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This is what the climate will look like in 40 years | ticker VIEWS

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Experts fear Australia’s Intergenerational Report doesn’t admit that climate change will impact the future economy.

 

Australia’s Treasurer Josh Frydenberg has revealed the Intergenerational report for 2021. The report is released every five years and aims to outline how demographic, technological and other structural trends will affect the economy over the next 40 years.

However, experts fear there is a lack of acknowledgment when it comes to climate change and its impact on the future economy.

Climate change acknowledgment in the report

Climate change only became central throughout the report’s agenda in 2010. Climate change action is such an important part of our economic future, especially at a 40-year glance.

Those 40 years will be the make-or-break period for climate mitigation globally and will demand unprecedented and highly disruptive economic transformation.

As the world seeks to phase out fossil fuels, Australia is yet to make any ambitious targets of net-zero emissions by 2050. Frydenberg has claimed gas exports will be a central pillar of Australia’s contribution to international climate action.

He also spoke about carbon capture and clean hydrogen as promising future industries. However, he made no urgent attempt to model any of the physical or transitional effects of climate change and decarbonisation in depth.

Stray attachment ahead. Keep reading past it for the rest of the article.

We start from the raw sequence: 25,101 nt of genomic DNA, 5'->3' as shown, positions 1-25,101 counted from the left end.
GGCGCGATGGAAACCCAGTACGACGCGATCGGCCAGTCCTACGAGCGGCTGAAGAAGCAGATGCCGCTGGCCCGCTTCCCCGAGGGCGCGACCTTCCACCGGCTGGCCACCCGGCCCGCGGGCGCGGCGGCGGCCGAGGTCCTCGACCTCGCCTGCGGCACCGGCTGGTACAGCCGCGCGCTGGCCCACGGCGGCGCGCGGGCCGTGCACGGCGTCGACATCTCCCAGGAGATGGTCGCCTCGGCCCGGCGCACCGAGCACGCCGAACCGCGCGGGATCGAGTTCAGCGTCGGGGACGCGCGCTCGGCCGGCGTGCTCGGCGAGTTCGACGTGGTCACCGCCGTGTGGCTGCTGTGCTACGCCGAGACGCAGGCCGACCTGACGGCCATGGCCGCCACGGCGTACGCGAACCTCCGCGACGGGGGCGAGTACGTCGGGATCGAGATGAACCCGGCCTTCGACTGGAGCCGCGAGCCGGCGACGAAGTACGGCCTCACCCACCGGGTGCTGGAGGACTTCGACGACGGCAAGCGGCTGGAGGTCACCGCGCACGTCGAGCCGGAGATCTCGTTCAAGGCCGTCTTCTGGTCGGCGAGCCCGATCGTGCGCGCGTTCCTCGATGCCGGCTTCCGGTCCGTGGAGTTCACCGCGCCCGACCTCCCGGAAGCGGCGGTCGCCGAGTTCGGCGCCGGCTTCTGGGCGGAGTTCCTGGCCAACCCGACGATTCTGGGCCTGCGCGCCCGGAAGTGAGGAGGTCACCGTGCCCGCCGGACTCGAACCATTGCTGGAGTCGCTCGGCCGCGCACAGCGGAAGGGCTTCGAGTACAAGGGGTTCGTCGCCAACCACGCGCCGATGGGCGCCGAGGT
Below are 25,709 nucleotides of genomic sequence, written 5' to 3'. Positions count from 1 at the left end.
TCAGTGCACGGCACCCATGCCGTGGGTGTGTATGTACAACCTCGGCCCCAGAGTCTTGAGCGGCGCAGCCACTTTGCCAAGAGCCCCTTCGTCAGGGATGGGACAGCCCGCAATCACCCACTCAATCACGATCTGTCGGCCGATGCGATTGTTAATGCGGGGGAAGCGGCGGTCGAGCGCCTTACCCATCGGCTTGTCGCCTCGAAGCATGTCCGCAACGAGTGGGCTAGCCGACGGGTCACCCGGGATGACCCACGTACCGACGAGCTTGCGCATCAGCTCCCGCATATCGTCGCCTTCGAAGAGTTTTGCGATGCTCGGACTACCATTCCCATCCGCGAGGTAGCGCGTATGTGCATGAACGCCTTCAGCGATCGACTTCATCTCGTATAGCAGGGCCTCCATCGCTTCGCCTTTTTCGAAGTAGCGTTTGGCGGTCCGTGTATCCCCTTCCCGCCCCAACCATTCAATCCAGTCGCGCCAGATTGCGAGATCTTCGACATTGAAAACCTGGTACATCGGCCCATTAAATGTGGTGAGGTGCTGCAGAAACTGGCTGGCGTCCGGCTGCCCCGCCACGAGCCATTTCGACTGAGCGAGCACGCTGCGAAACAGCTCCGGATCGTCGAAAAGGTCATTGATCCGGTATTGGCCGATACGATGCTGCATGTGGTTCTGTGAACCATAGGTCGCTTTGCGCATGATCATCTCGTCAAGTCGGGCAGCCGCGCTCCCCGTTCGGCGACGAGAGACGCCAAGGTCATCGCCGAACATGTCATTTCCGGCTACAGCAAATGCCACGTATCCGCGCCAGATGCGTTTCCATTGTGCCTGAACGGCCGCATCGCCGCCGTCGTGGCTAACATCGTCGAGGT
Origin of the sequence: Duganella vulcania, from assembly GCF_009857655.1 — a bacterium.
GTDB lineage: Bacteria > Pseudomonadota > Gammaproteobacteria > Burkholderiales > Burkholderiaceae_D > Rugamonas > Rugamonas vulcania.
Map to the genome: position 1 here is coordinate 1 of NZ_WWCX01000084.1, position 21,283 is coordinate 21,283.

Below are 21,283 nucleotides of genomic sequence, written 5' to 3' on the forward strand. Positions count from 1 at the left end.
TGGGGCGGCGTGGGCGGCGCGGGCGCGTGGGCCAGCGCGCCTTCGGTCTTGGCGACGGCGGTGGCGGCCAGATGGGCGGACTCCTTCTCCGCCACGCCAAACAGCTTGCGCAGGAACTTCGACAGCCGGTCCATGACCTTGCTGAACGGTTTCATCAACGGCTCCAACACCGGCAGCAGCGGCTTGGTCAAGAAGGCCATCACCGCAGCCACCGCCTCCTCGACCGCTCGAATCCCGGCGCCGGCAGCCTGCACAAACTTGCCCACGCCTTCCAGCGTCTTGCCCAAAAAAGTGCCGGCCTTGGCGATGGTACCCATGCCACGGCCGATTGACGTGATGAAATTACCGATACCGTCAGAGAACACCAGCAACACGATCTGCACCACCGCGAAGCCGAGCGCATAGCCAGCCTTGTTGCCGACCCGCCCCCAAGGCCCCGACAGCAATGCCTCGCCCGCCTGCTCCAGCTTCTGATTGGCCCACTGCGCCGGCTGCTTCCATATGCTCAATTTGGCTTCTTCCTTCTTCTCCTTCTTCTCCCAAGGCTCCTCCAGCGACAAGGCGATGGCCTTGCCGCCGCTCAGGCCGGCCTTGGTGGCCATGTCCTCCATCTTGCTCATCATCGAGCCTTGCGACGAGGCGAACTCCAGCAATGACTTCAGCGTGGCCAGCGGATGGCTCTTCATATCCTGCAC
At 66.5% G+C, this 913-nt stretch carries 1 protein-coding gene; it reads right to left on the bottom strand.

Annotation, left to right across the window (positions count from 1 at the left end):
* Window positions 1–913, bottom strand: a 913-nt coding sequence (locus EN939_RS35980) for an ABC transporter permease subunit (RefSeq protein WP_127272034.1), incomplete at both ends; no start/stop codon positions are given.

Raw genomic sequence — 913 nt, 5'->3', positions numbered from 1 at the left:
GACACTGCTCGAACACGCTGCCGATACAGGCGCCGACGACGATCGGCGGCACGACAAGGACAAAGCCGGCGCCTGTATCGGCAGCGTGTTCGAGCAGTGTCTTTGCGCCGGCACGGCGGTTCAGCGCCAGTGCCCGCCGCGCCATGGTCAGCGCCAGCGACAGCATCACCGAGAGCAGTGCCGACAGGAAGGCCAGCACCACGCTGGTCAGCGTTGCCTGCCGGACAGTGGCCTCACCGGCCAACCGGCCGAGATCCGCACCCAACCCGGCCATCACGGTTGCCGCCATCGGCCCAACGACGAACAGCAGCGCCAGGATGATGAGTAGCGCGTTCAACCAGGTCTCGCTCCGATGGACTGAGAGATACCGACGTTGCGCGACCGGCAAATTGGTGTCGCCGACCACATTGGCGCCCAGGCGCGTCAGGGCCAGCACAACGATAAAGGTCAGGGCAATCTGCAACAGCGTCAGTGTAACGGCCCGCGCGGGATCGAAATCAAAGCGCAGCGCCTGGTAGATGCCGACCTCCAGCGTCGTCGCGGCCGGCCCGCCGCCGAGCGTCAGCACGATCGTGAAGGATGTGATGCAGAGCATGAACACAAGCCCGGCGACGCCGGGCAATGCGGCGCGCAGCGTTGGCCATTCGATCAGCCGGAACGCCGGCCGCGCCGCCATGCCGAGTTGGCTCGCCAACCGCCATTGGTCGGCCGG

Economist and climate councillor Nicki Hutley wants to see accurate modeling of climate change and the impact it has on the economic future. Hutley says the report lacked details.

“There was really no discussion at all. It was almost like well, we had climate change, nothing much to see here. We’re doing stuff on hydrogen and carbon capture and storage. So nobody needs to worry… which of course is very far from the truth.”

Climate change action and a thriving economy

Climate inaction is costly. For example, the insurance sector is already being impacted by current climate change policies. People who’re deemed a high flood risk area or fire danger area are having difficulty with their eligibility for insurance.

Hutley says the economic impacts will be devastating.

“Melbourne Uni released a report and the potential impact was around $100 million a year. That’s like having a COVID sized shock to the economy, every single year, within the next few decades.”

“It’s not just the extreme events, but rising average temperatures, the impact on tourism on agricultural productivity, on people’s ability to work because of those higher temperatures, it really flows right across the economy. It’s very drastic.”

Nicky Hutley

Climate change action and a thriving economy can work hand in hand. Countries around the world are using climate action to stimulate their economies. Climate change action can create jobs opportunities.

The next Intergenerational Report will be in 2026. Climate change isn’t waiting and neither should we.